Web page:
Welcome to Analog Science Fiction and Fact! Featuring award-winning authors, compelling fiction stories, intriguing science fact articles, editorials, news, reviews ... Travel to the edges of the universe!

Jay Werkheiser & Frank Wu

Tom Jolly

Holly Day

The (Sometimes) Reality Of “I Told You So”
Richard A. Lovett

Fermionic Transversable Wormholes
John G. Cramer 


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When an escapee from an interstellar cult looking for an old flame stumbles across an enigmatic structure on a distant planet that seems . . . . 

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Welcome to Analog Science Fiction and Fact! A lifelong appreciation of science fiction has led me to an incredibly fulfilling career with Analog...

Analog Science Fiction and Fact is the most enduring and popular science fiction magazine in history. Launched in 1930, Analog offers imaginative fiction reflecting the highest standards of scientific accuracy, as well as lively fact articles about current research on the frontiers of real science. A guiding principle for both fiction and provocative opinion columns is the exploration of the impact of science and technology on the human condition.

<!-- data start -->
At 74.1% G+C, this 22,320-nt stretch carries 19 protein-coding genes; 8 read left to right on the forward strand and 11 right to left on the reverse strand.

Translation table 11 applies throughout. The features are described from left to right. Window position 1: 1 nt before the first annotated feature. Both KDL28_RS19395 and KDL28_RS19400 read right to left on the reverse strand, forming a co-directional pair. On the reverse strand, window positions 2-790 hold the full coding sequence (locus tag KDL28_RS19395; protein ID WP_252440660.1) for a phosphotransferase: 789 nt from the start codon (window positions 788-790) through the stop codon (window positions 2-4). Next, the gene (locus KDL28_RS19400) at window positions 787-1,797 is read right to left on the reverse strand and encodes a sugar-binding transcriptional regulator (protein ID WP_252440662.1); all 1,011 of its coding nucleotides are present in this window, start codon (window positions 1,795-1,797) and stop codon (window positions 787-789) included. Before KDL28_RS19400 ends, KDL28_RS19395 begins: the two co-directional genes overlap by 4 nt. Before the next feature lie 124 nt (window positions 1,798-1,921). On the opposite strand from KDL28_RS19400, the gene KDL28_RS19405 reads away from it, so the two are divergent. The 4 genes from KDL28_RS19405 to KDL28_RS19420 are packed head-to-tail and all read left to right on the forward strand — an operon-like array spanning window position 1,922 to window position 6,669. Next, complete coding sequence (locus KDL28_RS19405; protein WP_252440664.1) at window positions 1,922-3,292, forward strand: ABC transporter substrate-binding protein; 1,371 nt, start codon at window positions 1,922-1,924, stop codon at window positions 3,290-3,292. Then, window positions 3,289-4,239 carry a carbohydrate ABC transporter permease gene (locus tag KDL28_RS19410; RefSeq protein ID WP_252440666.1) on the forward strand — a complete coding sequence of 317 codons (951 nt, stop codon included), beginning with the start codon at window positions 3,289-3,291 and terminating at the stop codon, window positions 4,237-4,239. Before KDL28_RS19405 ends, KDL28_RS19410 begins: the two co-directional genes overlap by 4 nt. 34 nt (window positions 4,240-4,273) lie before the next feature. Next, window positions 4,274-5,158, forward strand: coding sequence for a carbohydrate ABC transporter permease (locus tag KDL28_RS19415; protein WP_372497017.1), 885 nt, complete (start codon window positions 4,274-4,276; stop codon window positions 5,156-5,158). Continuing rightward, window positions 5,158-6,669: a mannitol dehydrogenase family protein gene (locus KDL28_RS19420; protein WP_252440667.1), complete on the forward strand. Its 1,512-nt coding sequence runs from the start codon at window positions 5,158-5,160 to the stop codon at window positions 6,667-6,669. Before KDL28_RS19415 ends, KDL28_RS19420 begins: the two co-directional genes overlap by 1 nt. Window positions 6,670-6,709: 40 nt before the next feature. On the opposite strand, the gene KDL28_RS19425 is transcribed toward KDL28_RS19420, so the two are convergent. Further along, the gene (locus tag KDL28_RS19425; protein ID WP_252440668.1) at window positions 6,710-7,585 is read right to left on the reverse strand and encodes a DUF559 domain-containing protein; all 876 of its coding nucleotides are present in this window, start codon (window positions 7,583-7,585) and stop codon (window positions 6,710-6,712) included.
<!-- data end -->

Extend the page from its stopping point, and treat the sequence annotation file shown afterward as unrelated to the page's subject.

Meet the pantheon of Analog Science Fiction and Fact authors. In addition to a Who's Who of outrageously famous writers, you'll also find short bios of authors in the current issue, in-depth factual articles examining the processes particular authors utilize, and more. Visit often – there's always something new to discover!

New year, new issue! We start things off with a bang, in the form of a novella from a titanic team-up: in the aftermath of a disaster, the survivors have to discover a way to communicate with a most alien life form or die trying. My intentionally vague description doesn’t do it justice, as you’ll find out in “Communion,” by Frank Wu and Jay Werkheiser.

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An Inside Look